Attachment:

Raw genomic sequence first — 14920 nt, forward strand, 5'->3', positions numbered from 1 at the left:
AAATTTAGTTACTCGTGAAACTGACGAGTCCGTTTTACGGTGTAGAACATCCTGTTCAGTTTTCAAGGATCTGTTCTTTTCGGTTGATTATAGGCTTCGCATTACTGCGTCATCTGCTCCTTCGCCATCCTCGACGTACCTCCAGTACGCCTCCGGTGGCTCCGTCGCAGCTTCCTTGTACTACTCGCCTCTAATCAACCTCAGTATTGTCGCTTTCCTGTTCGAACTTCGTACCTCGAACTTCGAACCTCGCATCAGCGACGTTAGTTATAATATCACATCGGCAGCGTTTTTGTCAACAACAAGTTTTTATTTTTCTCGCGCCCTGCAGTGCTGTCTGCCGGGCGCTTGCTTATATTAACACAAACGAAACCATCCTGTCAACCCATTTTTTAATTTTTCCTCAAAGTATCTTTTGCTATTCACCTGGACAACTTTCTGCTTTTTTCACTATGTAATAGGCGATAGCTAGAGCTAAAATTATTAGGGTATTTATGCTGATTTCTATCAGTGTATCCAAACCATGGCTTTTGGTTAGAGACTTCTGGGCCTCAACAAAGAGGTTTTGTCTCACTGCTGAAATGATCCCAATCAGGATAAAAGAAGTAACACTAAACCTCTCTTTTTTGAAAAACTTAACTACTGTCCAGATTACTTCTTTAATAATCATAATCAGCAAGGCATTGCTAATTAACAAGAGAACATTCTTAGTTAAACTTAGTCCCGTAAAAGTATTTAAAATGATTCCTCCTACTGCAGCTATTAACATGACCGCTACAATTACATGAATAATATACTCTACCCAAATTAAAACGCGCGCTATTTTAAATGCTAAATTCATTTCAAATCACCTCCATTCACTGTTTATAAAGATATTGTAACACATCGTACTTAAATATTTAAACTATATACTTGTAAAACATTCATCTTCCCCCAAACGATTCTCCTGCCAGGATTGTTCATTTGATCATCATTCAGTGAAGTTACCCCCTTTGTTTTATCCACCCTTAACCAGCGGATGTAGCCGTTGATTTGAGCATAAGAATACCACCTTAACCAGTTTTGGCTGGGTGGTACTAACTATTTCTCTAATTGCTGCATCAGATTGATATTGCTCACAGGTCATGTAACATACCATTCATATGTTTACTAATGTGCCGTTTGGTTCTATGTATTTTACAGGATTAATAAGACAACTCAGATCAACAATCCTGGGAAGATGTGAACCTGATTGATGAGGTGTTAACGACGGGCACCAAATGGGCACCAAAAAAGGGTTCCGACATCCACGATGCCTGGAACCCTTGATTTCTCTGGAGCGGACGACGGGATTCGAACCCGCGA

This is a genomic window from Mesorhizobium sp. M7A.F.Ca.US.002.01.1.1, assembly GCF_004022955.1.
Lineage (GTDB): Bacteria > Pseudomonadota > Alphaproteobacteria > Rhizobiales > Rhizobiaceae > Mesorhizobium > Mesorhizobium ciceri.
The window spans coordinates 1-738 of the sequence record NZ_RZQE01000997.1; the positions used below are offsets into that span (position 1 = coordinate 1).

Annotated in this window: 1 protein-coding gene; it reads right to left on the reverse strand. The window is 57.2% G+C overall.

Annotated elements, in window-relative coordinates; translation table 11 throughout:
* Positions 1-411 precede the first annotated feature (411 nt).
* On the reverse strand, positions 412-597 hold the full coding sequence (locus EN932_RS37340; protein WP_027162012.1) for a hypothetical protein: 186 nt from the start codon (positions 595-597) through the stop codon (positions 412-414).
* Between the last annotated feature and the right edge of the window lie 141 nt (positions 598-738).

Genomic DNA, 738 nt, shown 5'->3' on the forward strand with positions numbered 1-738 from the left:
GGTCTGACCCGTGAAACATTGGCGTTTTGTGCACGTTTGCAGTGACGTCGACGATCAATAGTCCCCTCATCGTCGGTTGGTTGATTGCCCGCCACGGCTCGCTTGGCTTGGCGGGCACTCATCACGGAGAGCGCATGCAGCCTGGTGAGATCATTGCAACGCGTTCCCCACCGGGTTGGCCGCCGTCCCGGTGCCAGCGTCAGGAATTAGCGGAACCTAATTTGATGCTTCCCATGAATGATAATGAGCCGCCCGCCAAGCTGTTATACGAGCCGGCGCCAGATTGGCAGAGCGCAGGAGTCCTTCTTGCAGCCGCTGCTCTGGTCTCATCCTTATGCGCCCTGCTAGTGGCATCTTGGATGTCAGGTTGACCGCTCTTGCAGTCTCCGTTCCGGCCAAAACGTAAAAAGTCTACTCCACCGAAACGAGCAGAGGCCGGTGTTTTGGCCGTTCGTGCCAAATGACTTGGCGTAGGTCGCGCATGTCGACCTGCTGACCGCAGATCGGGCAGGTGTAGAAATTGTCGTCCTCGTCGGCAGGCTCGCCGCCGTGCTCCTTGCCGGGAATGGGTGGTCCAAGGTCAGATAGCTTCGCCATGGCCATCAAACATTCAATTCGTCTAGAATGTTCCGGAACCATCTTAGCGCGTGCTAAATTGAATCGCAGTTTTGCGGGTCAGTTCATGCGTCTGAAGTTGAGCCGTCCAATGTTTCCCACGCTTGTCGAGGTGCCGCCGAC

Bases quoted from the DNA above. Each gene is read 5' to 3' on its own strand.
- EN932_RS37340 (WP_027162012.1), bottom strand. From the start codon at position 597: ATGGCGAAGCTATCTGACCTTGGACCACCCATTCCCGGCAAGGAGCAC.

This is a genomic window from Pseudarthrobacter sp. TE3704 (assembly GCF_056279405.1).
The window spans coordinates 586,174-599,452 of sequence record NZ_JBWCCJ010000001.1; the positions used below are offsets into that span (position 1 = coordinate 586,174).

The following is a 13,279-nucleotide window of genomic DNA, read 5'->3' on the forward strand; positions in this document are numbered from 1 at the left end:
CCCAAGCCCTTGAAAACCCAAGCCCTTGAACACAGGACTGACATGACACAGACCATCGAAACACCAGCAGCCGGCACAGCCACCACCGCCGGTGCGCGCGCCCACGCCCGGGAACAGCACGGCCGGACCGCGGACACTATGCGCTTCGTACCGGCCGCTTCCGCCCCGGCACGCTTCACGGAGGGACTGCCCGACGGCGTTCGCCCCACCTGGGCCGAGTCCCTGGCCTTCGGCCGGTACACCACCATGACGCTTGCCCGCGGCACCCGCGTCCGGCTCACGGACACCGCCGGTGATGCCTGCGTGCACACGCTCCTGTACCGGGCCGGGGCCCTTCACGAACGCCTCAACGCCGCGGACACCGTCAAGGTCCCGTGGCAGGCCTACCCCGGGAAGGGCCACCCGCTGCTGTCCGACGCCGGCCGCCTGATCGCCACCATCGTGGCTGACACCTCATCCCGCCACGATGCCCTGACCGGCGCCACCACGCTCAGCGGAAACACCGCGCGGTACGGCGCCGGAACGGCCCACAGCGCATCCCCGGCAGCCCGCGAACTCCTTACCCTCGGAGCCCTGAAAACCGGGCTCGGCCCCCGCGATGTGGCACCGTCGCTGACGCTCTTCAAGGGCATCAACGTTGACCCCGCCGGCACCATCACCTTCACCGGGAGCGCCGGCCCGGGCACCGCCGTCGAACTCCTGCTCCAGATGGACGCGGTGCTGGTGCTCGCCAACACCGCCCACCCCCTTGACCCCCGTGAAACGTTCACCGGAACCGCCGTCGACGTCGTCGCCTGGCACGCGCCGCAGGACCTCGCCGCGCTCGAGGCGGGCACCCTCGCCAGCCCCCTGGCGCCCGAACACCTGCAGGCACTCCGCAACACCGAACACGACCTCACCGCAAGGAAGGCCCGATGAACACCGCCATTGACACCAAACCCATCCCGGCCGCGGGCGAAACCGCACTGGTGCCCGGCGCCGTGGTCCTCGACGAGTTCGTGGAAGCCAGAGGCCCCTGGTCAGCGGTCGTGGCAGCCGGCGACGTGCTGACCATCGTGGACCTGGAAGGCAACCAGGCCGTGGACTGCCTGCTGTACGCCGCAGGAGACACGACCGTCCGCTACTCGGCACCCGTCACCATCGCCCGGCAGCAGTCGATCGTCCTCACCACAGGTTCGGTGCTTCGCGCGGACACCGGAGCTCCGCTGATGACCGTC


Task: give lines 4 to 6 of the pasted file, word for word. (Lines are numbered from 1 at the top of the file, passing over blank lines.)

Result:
Lineage (GTDB): Bacteria > Pseudomonadota > Alphaproteobacteria > Rhizobiales > Rhizobiaceae > Mesorhizobium > Mesorhizobium ciceri.
The window spans coordinates 1-738 of the sequence record NZ_RZQE01000997.1; the positions used below are offsets into that span (position 1 = coordinate 1).

Annotated in this window: 1 protein-coding gene; it reads right to left on the reverse strand. The window is 57.2% G+C overall.